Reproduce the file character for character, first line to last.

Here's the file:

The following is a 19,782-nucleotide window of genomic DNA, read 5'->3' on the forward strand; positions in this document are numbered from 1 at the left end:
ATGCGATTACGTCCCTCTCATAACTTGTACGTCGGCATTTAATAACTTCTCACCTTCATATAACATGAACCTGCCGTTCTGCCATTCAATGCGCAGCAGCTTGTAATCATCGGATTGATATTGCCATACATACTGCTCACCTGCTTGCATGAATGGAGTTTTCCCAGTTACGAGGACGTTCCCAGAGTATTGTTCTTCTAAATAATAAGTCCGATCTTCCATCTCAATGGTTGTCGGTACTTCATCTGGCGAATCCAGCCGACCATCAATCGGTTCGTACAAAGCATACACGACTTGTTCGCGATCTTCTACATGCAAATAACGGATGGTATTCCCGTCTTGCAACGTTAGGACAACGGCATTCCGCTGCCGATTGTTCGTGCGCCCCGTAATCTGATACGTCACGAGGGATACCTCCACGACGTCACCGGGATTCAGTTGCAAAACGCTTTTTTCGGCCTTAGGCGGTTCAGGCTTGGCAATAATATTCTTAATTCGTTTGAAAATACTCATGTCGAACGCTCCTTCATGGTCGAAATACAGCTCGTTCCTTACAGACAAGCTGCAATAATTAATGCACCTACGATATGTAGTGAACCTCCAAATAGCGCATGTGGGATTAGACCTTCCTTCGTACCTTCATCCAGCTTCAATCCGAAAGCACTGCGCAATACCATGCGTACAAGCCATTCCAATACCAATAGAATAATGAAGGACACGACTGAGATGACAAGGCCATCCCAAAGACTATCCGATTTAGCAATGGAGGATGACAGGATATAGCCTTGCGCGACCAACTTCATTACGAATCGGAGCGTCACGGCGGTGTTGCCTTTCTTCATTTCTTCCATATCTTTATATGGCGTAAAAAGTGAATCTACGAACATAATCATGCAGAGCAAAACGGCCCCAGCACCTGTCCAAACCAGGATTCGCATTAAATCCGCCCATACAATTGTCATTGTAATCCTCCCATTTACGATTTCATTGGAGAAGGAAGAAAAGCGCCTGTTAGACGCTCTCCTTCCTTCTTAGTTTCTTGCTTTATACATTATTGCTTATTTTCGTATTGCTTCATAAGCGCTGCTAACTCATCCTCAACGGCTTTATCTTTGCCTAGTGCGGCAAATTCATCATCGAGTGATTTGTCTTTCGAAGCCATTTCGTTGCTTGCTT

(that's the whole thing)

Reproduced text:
The following is a 19,782-nucleotide window of genomic DNA, read 5'->3' on the forward strand; positions in this document are numbered from 1 at the left end:
ATGCGATTACGTCCCTCTCATAACTTGTACGTCGGCATTTAATAACTTCTCACCTTCATATAACATGAACCTGCCGTTCTGCCATTCAATGCGCAGCAGCTTGTAATCATCGGATTGATATTGCCATACATACTGCTCACCTGCTTGCATGAATGGAGTTTTCCCAGTTACGAGGACGTTCCCAGAGTATTGTTCTTCTAAATAATAAGTCCGATCTTCCATCTCAATGGTTGTCGGTACTTCATCTGGCGAATCCAGCCGACCATCAATCGGTTCGTACAAAGCATACACGACTTGTTCGCGATCTTCTACATGCAAATAACGGATGGTATTCCCGTCTTGCAACGTTAGGACAACGGCATTCCGCTGCCGATTGTTCGTGCGCCCCGTAATCTGATACGTCACGAGGGATACCTCCACGACGTCACCGGGATTCAGTTGCAAAACGCTTTTTTCGGCCTTAGGCGGTTCAGGCTTGGCAATAATATTCTTAATTCGTTTGAAAATACTCATGTCGAACGCTCCTTCATGGTCGAAATACAGCTCGTTCCTTACAGACAAGCTGCAATAATTAATGCACCTACGATATGTAGTGAACCTCCAAATAGCGCATGTGGGATTAGACCTTCCTTCGTACCTTCATCCAGCTTCAATCCGAAAGCACTGCGCAATACCATGCGTACAAGCCATTCCAATACCAATAGAATAATGAAGGACACGACTGAGATGACAAGGCCATCCCAAAGACTATCCGATTTAGCAATGGAGGATGACAGGATATAGCCTTGCGCGACCAACTTCATTACGAATCGGAGCGTCACGGCGGTGTTGCCTTTCTTCATTTCTTCCATATCTTTATATGGCGTAAAAAGTGAATCTACGAACATAATCATGCAGAGCAAAACGGCCCCAGCACCTGTCCAAACCAGGATTCGCATTAAATCCGCCCATACAATTGTCATTGTAATCCTCCCATTTACGATTTCATTGGAGAAGGAAGAAAAGCGCCTGTTAGACGCTCTCCTTCCTTCTTAGTTTCTTGCTTTATACATTATTGCTTATTTTCGTATTGCTTCATAAGCGCTGCTAACTCATCCTCAACGGCTTTATCTTTGCCTAGTGCGGCAAATTCATCATCGAGTGATTTGTCTTTCGAAGCCATTTCGTTGCTTGCTT